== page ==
Keeping your eye on the road matters. Sometimes it just prevents you from being a jerk, other times it can save somebody’s life.
Case in point: Earlier this past week I was going down Oak Street looking for a parking space on the street. When I saw one, I immediately hand signaled (my car is 63 years old and lacks turn signals) and slowed next to the spot. A white SUV was approaching behind me from the intersection, so I held the hand-signal for a few seconds, believing that the SUV would see the signal and leave me sufficient space.
Alas, the SUV did not. It advanced right up on my bumper as I grabbed the wheel to turn into the space. Annoyed, I gestured with my hand for the SUV to back up. The SUV complied and I parked, thinking the trivial matter behind me.
Ah, but that would be too easy. The driver of the SUV, a middle-aged woman with a small child in the passenger seat, pulled up alongside me, began berating me for not using my “blinker,” ignored my replies about the hand signal and then drove off, continuing to mutter some asinine garbage about my obligation to use my “blinker.”
This was a stupid encounter. If the woman had simply been looking at the road ahead of her as she proceeded forward, she would have seen my hand signal and realized that I was trying to park.
Admittedly, the stakes there were pretty low, but they aren’t always low. Just this past Thursday on St. Claude Avenue, a bicyclist was struck and killed by a commercial truck that was turning onto Elysian Fields. The cyclist was proceeding straight in a bike lane sandwiched uncomfortably between two right turn lanes; one designated for normal vehicles, the other for large trucks.
“The truck driver DID NOT check for cyclists, pedestrians, or other traffic and made a right turn,” reported Victor Pizarro, a witness to the collision. “I was behind the truck and saw everything.“
Because the cyclist was in the bike lane, he had right of way. There’s no question about that. There’s even a sign posted warning right-turning motorists to yield to bicycles. Thus, the burden was on the truck to be aware of bicycle traffic and yield appropriately. Apparently, he failed to detect the cyclist’s presence and turned right into him.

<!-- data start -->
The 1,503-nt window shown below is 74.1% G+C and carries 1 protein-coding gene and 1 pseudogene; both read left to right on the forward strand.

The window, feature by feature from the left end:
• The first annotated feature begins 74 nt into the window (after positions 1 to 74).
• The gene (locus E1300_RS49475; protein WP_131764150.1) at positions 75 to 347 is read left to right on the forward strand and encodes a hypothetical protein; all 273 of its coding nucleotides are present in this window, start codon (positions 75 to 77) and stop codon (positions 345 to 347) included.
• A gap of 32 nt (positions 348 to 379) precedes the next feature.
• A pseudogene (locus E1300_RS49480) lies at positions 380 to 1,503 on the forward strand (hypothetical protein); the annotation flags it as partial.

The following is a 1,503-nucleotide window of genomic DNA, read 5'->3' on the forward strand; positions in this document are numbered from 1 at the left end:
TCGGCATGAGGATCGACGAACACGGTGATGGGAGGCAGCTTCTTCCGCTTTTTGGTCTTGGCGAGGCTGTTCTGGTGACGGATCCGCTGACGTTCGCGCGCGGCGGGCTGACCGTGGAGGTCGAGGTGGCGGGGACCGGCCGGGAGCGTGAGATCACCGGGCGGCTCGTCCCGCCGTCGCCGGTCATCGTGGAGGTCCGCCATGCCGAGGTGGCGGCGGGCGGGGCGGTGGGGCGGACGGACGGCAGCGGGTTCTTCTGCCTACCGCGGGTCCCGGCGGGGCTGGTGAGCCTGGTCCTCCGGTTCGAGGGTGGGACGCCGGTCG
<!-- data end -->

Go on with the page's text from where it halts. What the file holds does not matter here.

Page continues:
Nevertheless, in the wake of this accident I’ve heard many knee-jerk reactions against the cyclist. On Nola.com, we were treated to some very truncated analysis. “The cyclist was passing a truck on the right as the truck was making a right hand turn? Darwin wins,” said one commenter.
Others went a bit too far in the other direction. “18 wheelers are death machines spreading tragedy,” said another one of Nola.com’s finest.
The truth was somewhere in the middle. The truck driver was clearly at fault insofar as he lacked right of way, but unless he was drunk or under the influence of drugs, it was a case of failure to yield – ordinary, run-of-the-mill negligence. The consequences were serious, but the crime was not.
Of course, the biggest culprit was neither the truck driver nor the cyclist, but the city. It was, after all, the city that decided to situate a bike lane between a right turn lane for normal traffic and another turn lane for large trucks. As matters stand, bicycles are proceeding between a rock and hard place, and in this analogy, the “rock” may smack them dead.
Instead, the city could have opted to locate the bike lane on another street not designed for heavy trucks, or it could have redesigned the turn lanes, or it could have put the bike lane on the left side (a technique that is gaining popularity). It’s clear to me they chose the worst possible configuration for cyclists.
In the end, however, that’s a broader issue. The brass tacks are that a trucker didn’t see a cyclist, and as a result the cyclist died. Cyclists are more vulnerable than other people on the road, and as a consequence, they merit special attention both from motorists and the city.
We shouldn’t get beyond that simple notion. It’s the fundamental issue here, and in the end, that’s the one we need to address.
Owen Courrèges, a New Orleans attorney and resident of the Garden District, offers his opinions for UptownMessenger.com on Mondays. He has previously written for the Reason Public Policy Foundation.